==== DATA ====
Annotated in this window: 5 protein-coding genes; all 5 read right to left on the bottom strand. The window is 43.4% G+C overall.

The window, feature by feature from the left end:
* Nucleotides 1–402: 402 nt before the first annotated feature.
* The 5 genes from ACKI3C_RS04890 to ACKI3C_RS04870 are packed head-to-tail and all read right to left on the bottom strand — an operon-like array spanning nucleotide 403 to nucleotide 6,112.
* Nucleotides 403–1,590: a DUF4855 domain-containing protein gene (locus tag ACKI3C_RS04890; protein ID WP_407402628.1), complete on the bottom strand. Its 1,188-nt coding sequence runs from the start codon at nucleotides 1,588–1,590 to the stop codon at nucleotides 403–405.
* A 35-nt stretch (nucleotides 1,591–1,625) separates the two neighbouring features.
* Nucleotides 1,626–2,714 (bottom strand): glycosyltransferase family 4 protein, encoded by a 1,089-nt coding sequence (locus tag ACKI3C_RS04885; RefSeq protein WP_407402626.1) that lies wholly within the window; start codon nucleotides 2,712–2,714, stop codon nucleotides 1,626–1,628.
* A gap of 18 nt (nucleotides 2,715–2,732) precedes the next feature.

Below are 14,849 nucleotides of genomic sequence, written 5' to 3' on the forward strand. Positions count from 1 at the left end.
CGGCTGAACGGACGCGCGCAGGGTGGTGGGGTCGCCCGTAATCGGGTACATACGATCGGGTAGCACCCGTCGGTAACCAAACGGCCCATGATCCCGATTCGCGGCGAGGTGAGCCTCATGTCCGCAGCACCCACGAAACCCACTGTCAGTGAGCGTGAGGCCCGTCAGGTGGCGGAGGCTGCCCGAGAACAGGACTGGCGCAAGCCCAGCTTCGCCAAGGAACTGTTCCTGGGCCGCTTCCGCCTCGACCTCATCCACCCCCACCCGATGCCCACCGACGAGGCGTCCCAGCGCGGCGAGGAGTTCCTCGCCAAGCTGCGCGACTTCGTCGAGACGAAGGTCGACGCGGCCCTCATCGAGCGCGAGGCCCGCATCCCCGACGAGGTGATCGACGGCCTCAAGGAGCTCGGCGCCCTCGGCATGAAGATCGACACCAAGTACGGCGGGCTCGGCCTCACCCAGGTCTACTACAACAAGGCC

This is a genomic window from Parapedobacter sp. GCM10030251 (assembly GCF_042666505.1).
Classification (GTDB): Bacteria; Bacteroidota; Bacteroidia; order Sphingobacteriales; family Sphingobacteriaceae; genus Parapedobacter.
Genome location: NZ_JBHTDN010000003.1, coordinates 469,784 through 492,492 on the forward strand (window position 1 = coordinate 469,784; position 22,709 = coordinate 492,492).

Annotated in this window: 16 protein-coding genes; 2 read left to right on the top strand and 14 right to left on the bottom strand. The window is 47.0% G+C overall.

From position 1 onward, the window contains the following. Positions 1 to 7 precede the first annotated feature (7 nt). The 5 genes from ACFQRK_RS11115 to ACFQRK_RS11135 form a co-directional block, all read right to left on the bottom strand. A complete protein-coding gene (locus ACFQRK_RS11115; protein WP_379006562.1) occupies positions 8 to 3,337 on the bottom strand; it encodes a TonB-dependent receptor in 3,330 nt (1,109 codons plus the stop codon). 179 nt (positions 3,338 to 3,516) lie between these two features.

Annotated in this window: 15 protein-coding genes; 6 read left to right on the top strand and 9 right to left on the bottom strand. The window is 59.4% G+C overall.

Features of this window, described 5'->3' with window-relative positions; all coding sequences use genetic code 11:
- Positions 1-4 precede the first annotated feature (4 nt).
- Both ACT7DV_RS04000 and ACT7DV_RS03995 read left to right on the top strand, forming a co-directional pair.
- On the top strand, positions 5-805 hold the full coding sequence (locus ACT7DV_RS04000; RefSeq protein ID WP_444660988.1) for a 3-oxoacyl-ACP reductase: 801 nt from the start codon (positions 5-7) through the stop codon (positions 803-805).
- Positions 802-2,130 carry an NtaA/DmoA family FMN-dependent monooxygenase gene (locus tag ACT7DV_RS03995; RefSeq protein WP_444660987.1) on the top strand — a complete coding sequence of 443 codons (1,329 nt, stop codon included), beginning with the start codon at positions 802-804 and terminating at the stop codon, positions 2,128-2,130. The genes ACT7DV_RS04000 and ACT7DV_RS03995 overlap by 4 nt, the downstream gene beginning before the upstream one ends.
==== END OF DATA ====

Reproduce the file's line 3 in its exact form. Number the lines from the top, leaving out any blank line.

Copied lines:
* Nucleotides 1–402: 402 nt before the first annotated feature.